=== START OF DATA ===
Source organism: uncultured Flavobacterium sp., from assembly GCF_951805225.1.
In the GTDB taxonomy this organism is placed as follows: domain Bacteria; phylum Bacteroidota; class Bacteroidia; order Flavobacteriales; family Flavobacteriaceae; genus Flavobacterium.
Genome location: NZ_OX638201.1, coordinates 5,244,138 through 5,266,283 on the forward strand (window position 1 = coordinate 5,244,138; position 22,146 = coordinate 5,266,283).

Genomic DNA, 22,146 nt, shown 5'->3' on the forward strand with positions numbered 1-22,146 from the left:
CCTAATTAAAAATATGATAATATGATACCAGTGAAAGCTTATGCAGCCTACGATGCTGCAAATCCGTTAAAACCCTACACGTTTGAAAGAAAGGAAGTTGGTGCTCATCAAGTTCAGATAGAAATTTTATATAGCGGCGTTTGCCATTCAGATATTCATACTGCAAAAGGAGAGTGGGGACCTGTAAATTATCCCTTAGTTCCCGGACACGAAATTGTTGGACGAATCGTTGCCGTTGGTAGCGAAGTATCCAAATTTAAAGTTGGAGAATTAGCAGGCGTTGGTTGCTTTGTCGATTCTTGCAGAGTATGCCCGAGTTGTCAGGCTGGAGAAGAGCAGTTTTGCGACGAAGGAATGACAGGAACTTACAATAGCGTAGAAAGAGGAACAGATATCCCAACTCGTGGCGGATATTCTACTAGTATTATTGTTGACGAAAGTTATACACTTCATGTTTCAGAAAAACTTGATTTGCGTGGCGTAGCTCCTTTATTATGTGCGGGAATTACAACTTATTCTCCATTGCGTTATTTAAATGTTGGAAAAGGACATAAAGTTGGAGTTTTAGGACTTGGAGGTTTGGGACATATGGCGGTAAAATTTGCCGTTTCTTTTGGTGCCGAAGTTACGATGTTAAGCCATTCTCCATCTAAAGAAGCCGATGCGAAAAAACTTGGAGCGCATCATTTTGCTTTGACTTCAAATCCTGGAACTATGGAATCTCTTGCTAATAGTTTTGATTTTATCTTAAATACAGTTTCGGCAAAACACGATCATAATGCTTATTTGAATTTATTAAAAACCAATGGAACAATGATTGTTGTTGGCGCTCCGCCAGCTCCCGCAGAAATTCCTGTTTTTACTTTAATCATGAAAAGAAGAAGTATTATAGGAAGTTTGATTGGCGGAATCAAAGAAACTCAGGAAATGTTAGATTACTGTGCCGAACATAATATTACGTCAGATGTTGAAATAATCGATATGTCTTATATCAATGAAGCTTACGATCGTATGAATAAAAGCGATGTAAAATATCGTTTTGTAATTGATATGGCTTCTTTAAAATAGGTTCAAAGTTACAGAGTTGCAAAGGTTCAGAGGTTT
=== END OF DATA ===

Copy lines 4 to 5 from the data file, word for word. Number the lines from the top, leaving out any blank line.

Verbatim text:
Genomic DNA, 22,146 nt, shown 5'->3' on the forward strand with positions numbered 1-22,146 from the left:
CCTAATTAAAAATATGATAATATGATACCAGTGAAAGCTTATGCAGCCTACGATGCTGCAAATCCGTTAAAACCCTACACGTTTGAAAGAAAGGAAGTTGGTGCTCATCAAGTTCAGATAGAAATTTTATATAGCGGCGTTTGCCATTCAGATATTCATACTGCAAAAGGAGAGTGGGGACCTGTAAATTATCCCTTAGTTCCCGGACACGAAATTGTTGGACGAATCGTTGCCGTTGGTAGCGAAGTATCCAAATTTAAAGTTGGAGAATTAGCAGGCGTTGGTTGCTTTGTCGATTCTTGCAGAGTATGCCCGAGTTGTCAGGCTGGAGAAGAGCAGTTTTGCGACGAAGGAATGACAGGAACTTACAATAGCGTAGAAAGAGGAACAGATATCCCAACTCGTGGCGGATATTCTACTAGTATTATTGTTGACGAAAGTTATACACTTCATGTTTCAGAAAAACTTGATTTGCGTGGCGTAGCTCCTTTATTATGTGCGGGAATTACAACTTATTCTCCATTGCGTTATTTAAATGTTGGAAAAGGACATAAAGTTGGAGTTTTAGGACTTGGAGGTTTGGGACATATGGCGGTAAAATTTGCCGTTTCTTTTGGTGCCGAAGTTACGATGTTAAGCCATTCTCCATCTAAAGAAGCCGATGCGAAAAAACTTGGAGCGCATCATTTTGCTTTGACTTCAAATCCTGGAACTATGGAATCTCTTGCTAATAGTTTTGATTTTATCTTAAATACAGTTTCGGCAAAACACGATCATAATGCTTATTTGAATTTATTAAAAACCAATGGAACAATGATTGTTGTTGGCGCTCCGCCAGCTCCCGCAGAAATTCCTGTTTTTACTTTAATCATGAAAAGAAGAAGTATTATAGGAAGTTTGATTGGCGGAATCAAAGAAACTCAGGAAATGTTAGATTACTGTGCCGAACATAATATTACGTCAGATGTTGAAATAATCGATATGTCTTATATCAATGAAGCTTACGATCGTATGAATAAAAGCGATGTAAAATATCGTTTTGTAATTGATATGGCTTCTTTAAAATAGGTTCAAAGTTACAGAGTTGCAAAGGTTCAGAGGTTT